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Tuesday, May 14 2019

   One trait that is very important in a horse is that he ben easy for the farrier to handle, whether you intend to go with natural hoof trimming, or put shoes on him. Here in the country between Zion and Bryce Canyon National Park, all our horses will need to be shod at some point because the ground here is a little harder, and in some places rockier, than many of the sandy areas where horses remain wild.

   The key think to remeber when handling a horse's feet (or in anything you do with a horse for that matter) is to remain patient. Your horse really does want to please you, so if he is acting up it's most likely because you are moving too fast for him and asking him to do things that he does not yet understand. For example, you may be lifting the horse's foot higher than he has learned to be comfortable with. Rather than get into a fight with him, things will go a lot smoother (and a lot faster really) if you take your time and teach the horse to be comfortable.

   The first step in teaching a horse to have his feet handled is simply to rub him all over his legs. You can pet his legs with your hand, starting at his shoulder where he is more used to being touched, and work your way down his legs. Any time the horse reacts with nervousness, simply backtrack by going closer to his shoulder again for a while and then try again, this time keeping in mind where exactly on his leg he was nervous about being handled and just go to almost that point, then retreat. After a few times of this, you can go back to that "touchy" area for just a few seconds, then again retreat back to his shoulder.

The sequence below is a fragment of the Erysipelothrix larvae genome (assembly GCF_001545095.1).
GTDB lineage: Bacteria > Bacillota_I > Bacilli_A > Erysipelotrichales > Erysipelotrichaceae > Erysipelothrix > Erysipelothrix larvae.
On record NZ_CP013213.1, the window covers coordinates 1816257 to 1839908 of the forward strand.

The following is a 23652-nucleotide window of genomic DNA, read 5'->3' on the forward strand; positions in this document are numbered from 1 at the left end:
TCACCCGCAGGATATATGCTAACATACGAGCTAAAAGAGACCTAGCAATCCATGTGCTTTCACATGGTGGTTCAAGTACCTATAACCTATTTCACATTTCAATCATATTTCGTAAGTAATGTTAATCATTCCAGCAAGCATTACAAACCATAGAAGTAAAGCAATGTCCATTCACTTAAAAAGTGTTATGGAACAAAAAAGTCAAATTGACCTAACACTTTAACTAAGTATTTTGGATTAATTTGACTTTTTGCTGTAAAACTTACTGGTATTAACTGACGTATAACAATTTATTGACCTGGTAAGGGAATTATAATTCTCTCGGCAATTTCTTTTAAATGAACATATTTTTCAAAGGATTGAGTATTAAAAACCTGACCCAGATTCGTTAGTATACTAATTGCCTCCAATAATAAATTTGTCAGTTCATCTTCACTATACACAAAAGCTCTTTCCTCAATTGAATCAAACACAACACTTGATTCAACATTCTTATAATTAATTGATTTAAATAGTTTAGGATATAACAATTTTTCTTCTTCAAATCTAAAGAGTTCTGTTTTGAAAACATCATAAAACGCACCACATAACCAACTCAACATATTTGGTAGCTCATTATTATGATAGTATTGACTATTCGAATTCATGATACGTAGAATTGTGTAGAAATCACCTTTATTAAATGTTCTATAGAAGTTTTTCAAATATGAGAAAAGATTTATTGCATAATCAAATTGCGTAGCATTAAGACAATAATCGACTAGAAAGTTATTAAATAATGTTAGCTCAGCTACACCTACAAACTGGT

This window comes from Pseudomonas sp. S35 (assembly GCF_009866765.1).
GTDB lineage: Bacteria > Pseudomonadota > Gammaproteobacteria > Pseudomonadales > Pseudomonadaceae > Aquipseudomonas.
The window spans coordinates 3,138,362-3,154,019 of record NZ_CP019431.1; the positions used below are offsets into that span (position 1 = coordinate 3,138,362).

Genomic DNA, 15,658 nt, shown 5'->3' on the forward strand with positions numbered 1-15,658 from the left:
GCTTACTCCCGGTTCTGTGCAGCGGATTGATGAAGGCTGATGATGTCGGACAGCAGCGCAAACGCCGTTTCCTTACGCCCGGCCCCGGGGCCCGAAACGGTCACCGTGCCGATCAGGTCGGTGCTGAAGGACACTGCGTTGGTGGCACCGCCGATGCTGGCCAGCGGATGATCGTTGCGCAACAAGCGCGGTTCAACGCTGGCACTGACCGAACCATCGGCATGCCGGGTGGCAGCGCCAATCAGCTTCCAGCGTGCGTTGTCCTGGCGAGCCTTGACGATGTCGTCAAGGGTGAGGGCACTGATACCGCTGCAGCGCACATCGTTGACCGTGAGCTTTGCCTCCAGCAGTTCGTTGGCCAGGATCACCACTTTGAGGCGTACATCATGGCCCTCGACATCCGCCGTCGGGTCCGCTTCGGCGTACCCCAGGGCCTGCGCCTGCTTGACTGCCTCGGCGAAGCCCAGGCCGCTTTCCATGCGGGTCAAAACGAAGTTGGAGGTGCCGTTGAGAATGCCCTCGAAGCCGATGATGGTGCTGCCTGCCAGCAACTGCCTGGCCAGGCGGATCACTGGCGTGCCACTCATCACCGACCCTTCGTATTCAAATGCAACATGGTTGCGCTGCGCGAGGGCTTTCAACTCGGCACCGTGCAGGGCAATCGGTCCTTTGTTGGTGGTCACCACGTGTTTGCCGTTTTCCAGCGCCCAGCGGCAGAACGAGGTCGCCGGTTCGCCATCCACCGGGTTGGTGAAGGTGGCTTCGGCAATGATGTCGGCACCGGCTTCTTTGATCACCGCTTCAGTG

You will use this method until you are all the way down to handling the horse's pastern, not only with one hand, but with both. You want your horse to be used to you handling him all over his legs, getting him used to being held or "trapped" and yet still trusting you. The trust is built over time because every time you "trap" him with your hands around his leg, you only hold it for a few seconds before you give it back and "free" him again.

   Not only will your horse have to get used to you handling him in diferrent, touchier places, but you will also need him to get used to you handling him or holding him for increasingly lengthier periods of time. This will be accomplished by your gauging his patience's time limit and releasing him a little while before he reaches it.

   With this kind of patient handling, even a wild horse will soon be safe to handle, and will be comfortable with you handling him in any way you need to.

Posted by: Klay Klemic AT 06:56 pm   |  Permalink   |  Email
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    Rising K Ranch is a Horseback Trail Ride and Riding School in Utah, located perfectly between Zion and Bryce Canyon National Parks.

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